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Day 35

Old Bridge

I've always liked the look of long exposure water shots. I used a neutral density filter on a polarizer filter to get a 4 second exposure. This gives the water a silky look to it.

I'm done with my project! The goal was 35 days of only a 35mm lens and using photos straight out of my camera. All I can say is I really love my Fuji but I can't wait to put another lens on it and shoot some more. In the end I took 3,321 photos all in jpg format.

Thanks for following along. 
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Day 34

Selfie?

I was stargazing last night and got an idea. I wanted to get a photo of myself watching the stars. I think this qualifies as a selfie. I love the organic looking grain that comes out of the Fuji's sensor. This is ISO 12,800!
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Day 33

Leaf

I wanted to do a "studio" shot of a leaf. I overexposed my image by 3 stops using a mixture of natural light and a hand held LED. 
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Day 32

Street Crossing

I am the mail key holder for Sekonyela High School. This means about once a week I hitch-hike 13 miles to the nearest town of Mapholaneng, in order to check the school's post office box. It offers me a break in the day and a chance to buy produce. I always bring my camera with me to capture some candid street moments along the way. 
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Day 31

Motebo

These small primitive dwellings are scattered throughout Lesotho. They serve as rural settlements for herd boys. As grazing lands become more scarce, wealthy livestock owners must hire shepherds to take care of their flocks. The shepherds take the animals far away from the more populated areas. They build these dwellings to keep them out of the elements.

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Day 30

Ha Phohla

I haven't taken many landscapes during this project. One of the reasons is that a 35mm (50mm equivalent) lens is a bit too narrow for my taste in landscape. The other reason is that it's difficult to nail a landscape photo in camera. I usually do quite a bit of post processing to get things just where I want them. The sky was doing very interesting things this day and I like the way it turned out.

The village in the background is Ha Phohla (Ha Pah-o-shla). It's about 3km away and 175m lower than my village Ha Mohlabakobo. There is a dam being constructed further down the Senqu River. The project is expected to be completed by 2024. Most of the lower lying villages, Ha Phohla included, will be buried underwater. The government is working on compensating people affected by the dam through loss in property, farming land, and grazing land. Water is Lesotho's number one export.
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Day 29

Store Security

A security guard stands watch over a store with an M3 grease gun.
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Day 28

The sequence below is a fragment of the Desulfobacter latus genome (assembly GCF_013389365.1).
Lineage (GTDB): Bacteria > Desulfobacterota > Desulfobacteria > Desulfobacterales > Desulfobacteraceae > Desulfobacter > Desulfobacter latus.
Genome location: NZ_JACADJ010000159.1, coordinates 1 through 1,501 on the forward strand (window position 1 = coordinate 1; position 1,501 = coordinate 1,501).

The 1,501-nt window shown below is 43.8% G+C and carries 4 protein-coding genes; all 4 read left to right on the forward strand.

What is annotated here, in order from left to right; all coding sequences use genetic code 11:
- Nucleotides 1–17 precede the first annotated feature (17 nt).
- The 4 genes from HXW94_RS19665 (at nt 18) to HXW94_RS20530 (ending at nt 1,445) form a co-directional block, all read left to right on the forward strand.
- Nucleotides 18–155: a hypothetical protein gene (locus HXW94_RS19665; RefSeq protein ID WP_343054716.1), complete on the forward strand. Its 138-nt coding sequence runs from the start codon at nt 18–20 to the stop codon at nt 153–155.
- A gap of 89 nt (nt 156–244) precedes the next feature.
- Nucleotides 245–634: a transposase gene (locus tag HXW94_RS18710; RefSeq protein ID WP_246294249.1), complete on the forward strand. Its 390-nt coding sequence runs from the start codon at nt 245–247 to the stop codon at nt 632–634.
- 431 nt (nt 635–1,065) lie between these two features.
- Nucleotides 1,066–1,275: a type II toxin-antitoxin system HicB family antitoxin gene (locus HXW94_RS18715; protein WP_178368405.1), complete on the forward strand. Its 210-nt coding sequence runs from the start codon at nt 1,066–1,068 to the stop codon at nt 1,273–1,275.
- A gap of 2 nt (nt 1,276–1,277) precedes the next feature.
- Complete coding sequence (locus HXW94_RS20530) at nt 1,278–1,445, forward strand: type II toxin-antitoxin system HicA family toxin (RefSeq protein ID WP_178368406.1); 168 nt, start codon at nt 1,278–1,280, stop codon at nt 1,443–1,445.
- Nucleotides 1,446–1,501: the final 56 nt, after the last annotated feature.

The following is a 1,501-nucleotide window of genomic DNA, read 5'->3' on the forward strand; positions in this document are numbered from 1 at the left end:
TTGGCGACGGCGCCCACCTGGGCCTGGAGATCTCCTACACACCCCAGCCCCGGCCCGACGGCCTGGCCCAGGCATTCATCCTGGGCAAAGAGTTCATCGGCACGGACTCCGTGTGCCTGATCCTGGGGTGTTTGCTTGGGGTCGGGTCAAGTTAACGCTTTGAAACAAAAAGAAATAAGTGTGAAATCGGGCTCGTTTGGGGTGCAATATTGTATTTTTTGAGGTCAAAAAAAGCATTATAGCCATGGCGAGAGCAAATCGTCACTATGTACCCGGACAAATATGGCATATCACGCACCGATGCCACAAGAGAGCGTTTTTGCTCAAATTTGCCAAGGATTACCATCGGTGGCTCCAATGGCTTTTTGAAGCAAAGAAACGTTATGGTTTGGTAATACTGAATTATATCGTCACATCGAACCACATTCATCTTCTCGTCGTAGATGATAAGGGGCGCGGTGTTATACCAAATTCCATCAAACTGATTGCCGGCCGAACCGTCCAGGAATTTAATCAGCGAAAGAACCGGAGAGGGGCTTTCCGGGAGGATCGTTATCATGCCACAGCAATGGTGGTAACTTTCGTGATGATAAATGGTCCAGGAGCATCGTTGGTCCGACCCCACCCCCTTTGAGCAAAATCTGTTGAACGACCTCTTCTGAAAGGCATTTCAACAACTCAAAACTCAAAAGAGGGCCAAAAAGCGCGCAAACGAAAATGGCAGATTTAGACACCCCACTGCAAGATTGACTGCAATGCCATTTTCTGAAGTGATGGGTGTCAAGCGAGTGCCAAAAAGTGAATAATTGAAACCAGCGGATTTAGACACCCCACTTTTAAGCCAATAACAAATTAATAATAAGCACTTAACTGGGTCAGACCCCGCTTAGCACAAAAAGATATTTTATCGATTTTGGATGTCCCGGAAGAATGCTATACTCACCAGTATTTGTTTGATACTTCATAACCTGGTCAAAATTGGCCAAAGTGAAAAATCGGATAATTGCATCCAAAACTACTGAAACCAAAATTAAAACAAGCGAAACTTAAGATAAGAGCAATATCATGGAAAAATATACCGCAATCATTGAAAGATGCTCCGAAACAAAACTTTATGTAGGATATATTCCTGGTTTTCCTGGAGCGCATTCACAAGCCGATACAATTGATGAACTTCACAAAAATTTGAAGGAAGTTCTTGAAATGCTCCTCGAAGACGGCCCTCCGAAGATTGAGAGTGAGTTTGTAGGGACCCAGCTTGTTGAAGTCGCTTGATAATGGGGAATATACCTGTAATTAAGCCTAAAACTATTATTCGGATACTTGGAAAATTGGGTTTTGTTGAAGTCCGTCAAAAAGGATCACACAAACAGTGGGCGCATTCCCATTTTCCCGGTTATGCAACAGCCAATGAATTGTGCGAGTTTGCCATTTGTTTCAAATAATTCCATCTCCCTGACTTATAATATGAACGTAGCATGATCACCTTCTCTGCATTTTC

Bomber Hat

I just really liked this guys hat in Mokhotlong, Lesotho.
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Day 27

The Journalism Club

My school, Sekonyela High School, had several non-working computers when I arrived in January. I was able to get five computers working. Shortly after the school year began, later that January, I started a journalism club. The goal of the project is to create a yearbook. So far I've taught the eleven club members how to properly type, take photos using a DSLR, edit photos, and use Microsoft Publisher, Word, and Excel.

On this particular day, they were correcting the spelling of students names, who got their pictures taken on picture day. I was trying to be sneaky and take a photo of them at work but I was caught by Thapelo. 
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Day 26

The Water Witch

I'm working on putting a borehole (water well) at my school for my secondary Peace Corps project. It took weeks to find enough contact information in order to get three bids (a requirement for the grant).

I finally found someone who was experienced and reliable. He told me he needed to survey the area to find water. I'm picturing some fancy surveying equipment, maybe sonar, ultrasound, or even one of those cool guns they shot into the ground at the beginning of Jurassic Park. Nope. This guy showed up with two bent wires, a metal cable, and we provided his colleague with a beer bottle full of water.

He then dowsed the area for half an hour while his partner walked around balancing a beer bottle on his hand. He found a suitable spot, charged us 1000 Rand for his efforts and left, promising a bid by Monday.

The whole ordeal seemed incredibly fishy to me so immediately after he left I researched dowsing. Basically it's complete nonsense and has zero scientific proof. They've tested the validity of dowsing using underground pipes and found that dowsers have no more luck locating the pipes than a random group of people just guessing. The bottom line is, if you dig a deep enough well almost anywhere, you can find water.

So there it is, we've been had by the Water Witch. 
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